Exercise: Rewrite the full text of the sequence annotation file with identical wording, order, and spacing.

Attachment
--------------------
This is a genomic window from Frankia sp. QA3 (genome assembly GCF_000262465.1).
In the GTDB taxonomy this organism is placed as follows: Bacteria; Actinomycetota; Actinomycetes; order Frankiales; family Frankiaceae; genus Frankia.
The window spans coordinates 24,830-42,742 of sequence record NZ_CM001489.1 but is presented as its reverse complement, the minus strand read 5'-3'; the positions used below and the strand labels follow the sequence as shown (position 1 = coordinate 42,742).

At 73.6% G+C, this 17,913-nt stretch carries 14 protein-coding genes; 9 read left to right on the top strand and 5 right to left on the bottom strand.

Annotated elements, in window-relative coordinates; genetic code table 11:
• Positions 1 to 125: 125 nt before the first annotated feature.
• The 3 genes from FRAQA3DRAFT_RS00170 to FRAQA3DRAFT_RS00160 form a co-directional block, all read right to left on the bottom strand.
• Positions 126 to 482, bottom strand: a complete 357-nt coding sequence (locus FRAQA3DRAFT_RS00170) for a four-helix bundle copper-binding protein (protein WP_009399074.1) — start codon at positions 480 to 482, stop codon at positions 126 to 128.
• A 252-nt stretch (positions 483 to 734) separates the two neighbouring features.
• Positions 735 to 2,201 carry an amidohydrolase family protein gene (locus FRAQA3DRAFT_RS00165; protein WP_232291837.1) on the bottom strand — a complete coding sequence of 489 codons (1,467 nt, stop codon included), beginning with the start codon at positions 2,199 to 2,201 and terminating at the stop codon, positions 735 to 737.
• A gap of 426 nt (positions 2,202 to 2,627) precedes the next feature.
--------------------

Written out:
This is a genomic window from Frankia sp. QA3 (genome assembly GCF_000262465.1).
In the GTDB taxonomy this organism is placed as follows: Bacteria; Actinomycetota; Actinomycetes; order Frankiales; family Frankiaceae; genus Frankia.
The window spans coordinates 24,830-42,742 of sequence record NZ_CM001489.1 but is presented as its reverse complement, the minus strand read 5'-3'; the positions used below and the strand labels follow the sequence as shown (position 1 = coordinate 42,742).

At 73.6% G+C, this 17,913-nt stretch carries 14 protein-coding genes; 9 read left to right on the top strand and 5 right to left on the bottom strand.

Annotated elements, in window-relative coordinates; genetic code table 11:
• Positions 1 to 125: 125 nt before the first annotated feature.
• The 3 genes from FRAQA3DRAFT_RS00170 to FRAQA3DRAFT_RS00160 form a co-directional block, all read right to left on the bottom strand.
• Positions 126 to 482, bottom strand: a complete 357-nt coding sequence (locus FRAQA3DRAFT_RS00170) for a four-helix bundle copper-binding protein (protein WP_009399074.1) — start codon at positions 480 to 482, stop codon at positions 126 to 128.
• A 252-nt stretch (positions 483 to 734) separates the two neighbouring features.
• Positions 735 to 2,201 carry an amidohydrolase family protein gene (locus FRAQA3DRAFT_RS00165; protein WP_232291837.1) on the bottom strand — a complete coding sequence of 489 codons (1,467 nt, stop codon included), beginning with the start codon at positions 2,199 to 2,201 and terminating at the stop codon, positions 735 to 737.
• A gap of 426 nt (positions 2,202 to 2,627) precedes the next feature.